Friday, May 11, 2007

Hip-Hop for Hope 2006: Creating Common Grounds









November 16th, 2006
New Orleans, LA-
It was a cool November day in New Orleans as the sun was setting over the Mississippi River. The sounds of a local brass band echoed down the blocks and through the neighborhoods as curious residents arched their necks to get a view of the crowd gathering down the road. It was clear that something unusual was happening in the city, as young students and families began to trickle in to the massive parking lot on the corner of Tchopitoulous and Napolean. It was the first annual Hip-Hop for Hope Block Party and Benefit Concert- an event hosted by a group of Tulane students with the help of local businesses and community organizations, to raise money for the Martin Luther King Jr. Charter School for Science and Technology. Teachers from the school, along with dozens of students and their families, joined in on the celebration, dancing to the sounds of Da Truth Brass Band and enjoying the variety of food and games. There were dozens of tables where local community organizations passed out information to raise awareness about a variety of issues that effect the New Orleans community, including the environment, HIV/AIDS, violence, leadership and education. Criminal Sheriff of New Orleans, Marlin D. Gusman, stopped by towards the end of the Block Party to deliver a heart-felt speech about the importance of education and the need to work together to end the tragic violence that had been taking a toll on the city. As the sun set, luminaries lit the area and the crowd lit candles as the brass band led a traditional Second Line march from the block party stage, across the street to the doors of the legendary music venue, Tipitina’s. The march symbolized the participants’ commitment to ending the violence so often affecting the hip-hop community.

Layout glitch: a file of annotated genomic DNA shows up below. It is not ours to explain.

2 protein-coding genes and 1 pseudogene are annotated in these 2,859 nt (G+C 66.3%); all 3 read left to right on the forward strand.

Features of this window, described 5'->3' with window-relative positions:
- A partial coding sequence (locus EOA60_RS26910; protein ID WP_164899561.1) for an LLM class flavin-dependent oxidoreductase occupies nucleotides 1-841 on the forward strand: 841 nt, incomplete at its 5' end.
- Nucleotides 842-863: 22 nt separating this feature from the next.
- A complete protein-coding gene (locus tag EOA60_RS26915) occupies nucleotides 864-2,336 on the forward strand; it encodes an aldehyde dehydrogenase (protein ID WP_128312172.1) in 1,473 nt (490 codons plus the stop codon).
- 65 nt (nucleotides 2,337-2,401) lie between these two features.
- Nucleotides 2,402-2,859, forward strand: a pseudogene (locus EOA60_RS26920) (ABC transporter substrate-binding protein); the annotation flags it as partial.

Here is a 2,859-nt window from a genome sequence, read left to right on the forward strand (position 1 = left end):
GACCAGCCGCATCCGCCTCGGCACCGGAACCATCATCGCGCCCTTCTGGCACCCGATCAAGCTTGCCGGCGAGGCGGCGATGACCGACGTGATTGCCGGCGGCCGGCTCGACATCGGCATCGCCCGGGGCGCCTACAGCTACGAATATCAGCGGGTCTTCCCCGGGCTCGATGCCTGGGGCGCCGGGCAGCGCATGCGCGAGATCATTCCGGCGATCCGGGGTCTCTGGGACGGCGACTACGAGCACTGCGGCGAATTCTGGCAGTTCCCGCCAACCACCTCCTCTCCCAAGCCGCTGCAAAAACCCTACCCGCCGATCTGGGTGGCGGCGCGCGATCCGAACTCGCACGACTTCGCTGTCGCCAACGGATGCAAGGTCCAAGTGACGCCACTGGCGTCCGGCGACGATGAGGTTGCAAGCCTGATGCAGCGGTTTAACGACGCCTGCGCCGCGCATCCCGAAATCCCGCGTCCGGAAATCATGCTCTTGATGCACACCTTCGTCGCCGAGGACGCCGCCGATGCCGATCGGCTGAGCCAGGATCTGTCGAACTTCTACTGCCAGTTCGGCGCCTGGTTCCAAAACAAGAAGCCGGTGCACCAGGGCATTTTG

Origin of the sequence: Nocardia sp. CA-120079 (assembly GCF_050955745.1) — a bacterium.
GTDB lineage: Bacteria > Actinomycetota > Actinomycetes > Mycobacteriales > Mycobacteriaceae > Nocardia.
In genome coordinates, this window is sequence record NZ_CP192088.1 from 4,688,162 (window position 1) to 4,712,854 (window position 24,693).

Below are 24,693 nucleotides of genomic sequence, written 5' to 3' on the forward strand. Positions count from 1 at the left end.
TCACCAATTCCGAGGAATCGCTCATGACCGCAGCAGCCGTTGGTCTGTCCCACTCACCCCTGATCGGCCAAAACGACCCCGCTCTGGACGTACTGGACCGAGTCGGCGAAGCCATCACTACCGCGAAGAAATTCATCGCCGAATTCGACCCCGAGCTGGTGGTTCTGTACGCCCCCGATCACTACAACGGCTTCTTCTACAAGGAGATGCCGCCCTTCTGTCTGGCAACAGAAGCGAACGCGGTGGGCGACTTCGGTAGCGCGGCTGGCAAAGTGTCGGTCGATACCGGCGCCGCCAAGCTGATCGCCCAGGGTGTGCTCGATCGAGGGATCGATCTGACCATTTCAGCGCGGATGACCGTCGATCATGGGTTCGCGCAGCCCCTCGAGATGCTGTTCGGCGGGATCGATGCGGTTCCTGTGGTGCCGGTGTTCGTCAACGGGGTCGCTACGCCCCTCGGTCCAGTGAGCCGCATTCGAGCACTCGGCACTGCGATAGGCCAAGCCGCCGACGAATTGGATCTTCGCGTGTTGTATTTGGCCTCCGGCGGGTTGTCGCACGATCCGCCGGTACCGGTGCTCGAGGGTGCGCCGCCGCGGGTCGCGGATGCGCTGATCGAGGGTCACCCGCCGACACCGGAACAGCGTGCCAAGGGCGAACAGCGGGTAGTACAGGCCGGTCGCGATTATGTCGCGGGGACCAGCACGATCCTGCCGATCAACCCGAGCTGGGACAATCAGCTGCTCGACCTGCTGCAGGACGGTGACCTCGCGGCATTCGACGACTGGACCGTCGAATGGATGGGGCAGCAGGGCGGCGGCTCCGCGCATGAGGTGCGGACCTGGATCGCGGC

As the crowd began to pour in through the doors, they were met by the upbeat rhythms of the Soul Rebels Brass Band, one of New Orleans’ premier live hip-hop acts. DJ Soul Sista, a well-respected local DJ, was excited about the event, saying “This benefit for hope gives me hope that the younger kids still care about hip hop activism .” She was especially excited about the musical lineup, which she described as “large, varied and impressive, including both established artists and some you've never heard of”. Along with the Soul Rebels, the event featured performances by acts such as Baby Boy da Prince, Outlaw Nation, Jimi Clever, Impulss, Dam Nathan, Soapbox, J-Dubble, 5th Child, Nomadic Souls, and a variety of other local MC’s and groups. The resident D.J. for the night was the prolific, E.F. Cuttin, who donated his time in support of the mission. Baby Boy, whose recently released hit single “This is the Way We Live”, was one of the crowd favorites, getting huge applause as he switched effortlessly between rapping the verses of his hit song and dancing on his head. Local MC, Jimi Clever, struck a profound note with the crowd when performing his single “Shine Your Light”, and autobiographical song about his tragic experience during Hurricane Katrina. The crowd itself brought an energy to the event rarely seen since the tragedy of the storm, composed of an eclectic mix of local college students, young professionals and hip-hop heads. Despite the wide variety of social backgrounds present at the event, the crowd moved as one unit, shouting at the top of their lungs for every artist, from the young up and coming MC’s to the well established acts. The Hip-Hop for Hope staff, comprised of a class of Tulane University students, sold T-Shirts and raffle tickets near the door. English Professor, Nghana Lewis, taught the class, entitled “Hip-Hop and HIV/AIDS”, as part of Tulane’s post-Katrina “Service Learning” program. Lewis and her students used the semester to help organize and execute the event, whose main aim was to raise awareness about HIV/AIDS and education in New Orleans. Despite limited resources and huge obstacles, there have been a number of events, programs and projects to help New Orleans bounce back after the storm, many of which have been led by local Colleges and Universities, as well as individuals in the music community. The students involved in organizing the event are looking forward to expanding the event in years to come to incorporate more community participation as well as other forms of hip-hop expression, like graffiti art, step and breaking competitions and spoken word.

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